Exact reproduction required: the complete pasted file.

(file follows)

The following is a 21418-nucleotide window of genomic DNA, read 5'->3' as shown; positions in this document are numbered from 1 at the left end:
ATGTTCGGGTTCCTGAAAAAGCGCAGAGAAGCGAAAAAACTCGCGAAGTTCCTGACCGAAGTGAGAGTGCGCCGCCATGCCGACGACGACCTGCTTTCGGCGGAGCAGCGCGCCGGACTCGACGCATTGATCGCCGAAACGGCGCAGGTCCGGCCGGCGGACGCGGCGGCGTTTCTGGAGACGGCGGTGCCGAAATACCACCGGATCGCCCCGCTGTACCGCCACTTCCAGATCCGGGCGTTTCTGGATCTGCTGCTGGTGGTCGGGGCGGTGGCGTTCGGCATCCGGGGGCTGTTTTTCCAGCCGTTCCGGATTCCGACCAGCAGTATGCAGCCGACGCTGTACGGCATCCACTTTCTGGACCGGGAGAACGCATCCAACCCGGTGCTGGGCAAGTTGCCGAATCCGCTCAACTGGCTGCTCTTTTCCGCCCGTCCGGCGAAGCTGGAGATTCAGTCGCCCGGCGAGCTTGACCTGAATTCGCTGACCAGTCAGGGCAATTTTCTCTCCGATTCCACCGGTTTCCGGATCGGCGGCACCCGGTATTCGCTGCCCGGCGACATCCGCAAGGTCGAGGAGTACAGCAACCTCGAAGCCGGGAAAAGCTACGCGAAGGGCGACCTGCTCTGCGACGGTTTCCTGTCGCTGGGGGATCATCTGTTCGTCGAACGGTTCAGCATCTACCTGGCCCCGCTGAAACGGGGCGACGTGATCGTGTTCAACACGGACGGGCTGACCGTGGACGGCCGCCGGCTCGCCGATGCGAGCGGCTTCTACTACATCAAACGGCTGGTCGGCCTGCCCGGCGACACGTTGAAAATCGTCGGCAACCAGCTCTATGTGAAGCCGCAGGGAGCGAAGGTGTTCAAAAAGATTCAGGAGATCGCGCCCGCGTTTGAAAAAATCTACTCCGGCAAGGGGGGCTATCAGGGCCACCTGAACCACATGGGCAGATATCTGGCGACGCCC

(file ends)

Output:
The following is a 21418-nucleotide window of genomic DNA, read 5'->3' as shown; positions in this document are numbered from 1 at the left end:
ATGTTCGGGTTCCTGAAAAAGCGCAGAGAAGCGAAAAAACTCGCGAAGTTCCTGACCGAAGTGAGAGTGCGCCGCCATGCCGACGACGACCTGCTTTCGGCGGAGCAGCGCGCCGGACTCGACGCATTGATCGCCGAAACGGCGCAGGTCCGGCCGGCGGACGCGGCGGCGTTTCTGGAGACGGCGGTGCCGAAATACCACCGGATCGCCCCGCTGTACCGCCACTTCCAGATCCGGGCGTTTCTGGATCTGCTGCTGGTGGTCGGGGCGGTGGCGTTCGGCATCCGGGGGCTGTTTTTCCAGCCGTTCCGGATTCCGACCAGCAGTATGCAGCCGACGCTGTACGGCATCCACTTTCTGGACCGGGAGAACGCATCCAACCCGGTGCTGGGCAAGTTGCCGAATCCGCTCAACTGGCTGCTCTTTTCCGCCCGTCCGGCGAAGCTGGAGATTCAGTCGCCCGGCGAGCTTGACCTGAATTCGCTGACCAGTCAGGGCAATTTTCTCTCCGATTCCACCGGTTTCCGGATCGGCGGCACCCGGTATTCGCTGCCCGGCGACATCCGCAAGGTCGAGGAGTACAGCAACCTCGAAGCCGGGAAAAGCTACGCGAAGGGCGACCTGCTCTGCGACGGTTTCCTGTCGCTGGGGGATCATCTGTTCGTCGAACGGTTCAGCATCTACCTGGCCCCGCTGAAACGGGGCGACGTGATCGTGTTCAACACGGACGGGCTGACCGTGGACGGCCGCCGGCTCGCCGATGCGAGCGGCTTCTACTACATCAAACGGCTGGTCGGCCTGCCCGGCGACACGTTGAAAATCGTCGGCAACCAGCTCTATGTGAAGCCGCAGGGAGCGAAGGTGTTCAAAAAGATTCAGGAGATCGCGCCCGCGTTTGAAAAAATCTACTCCGGCAAGGGGGGCTATCAGGGCCACCTGAACCACATGGGCAGATATCTGGCGACGCCC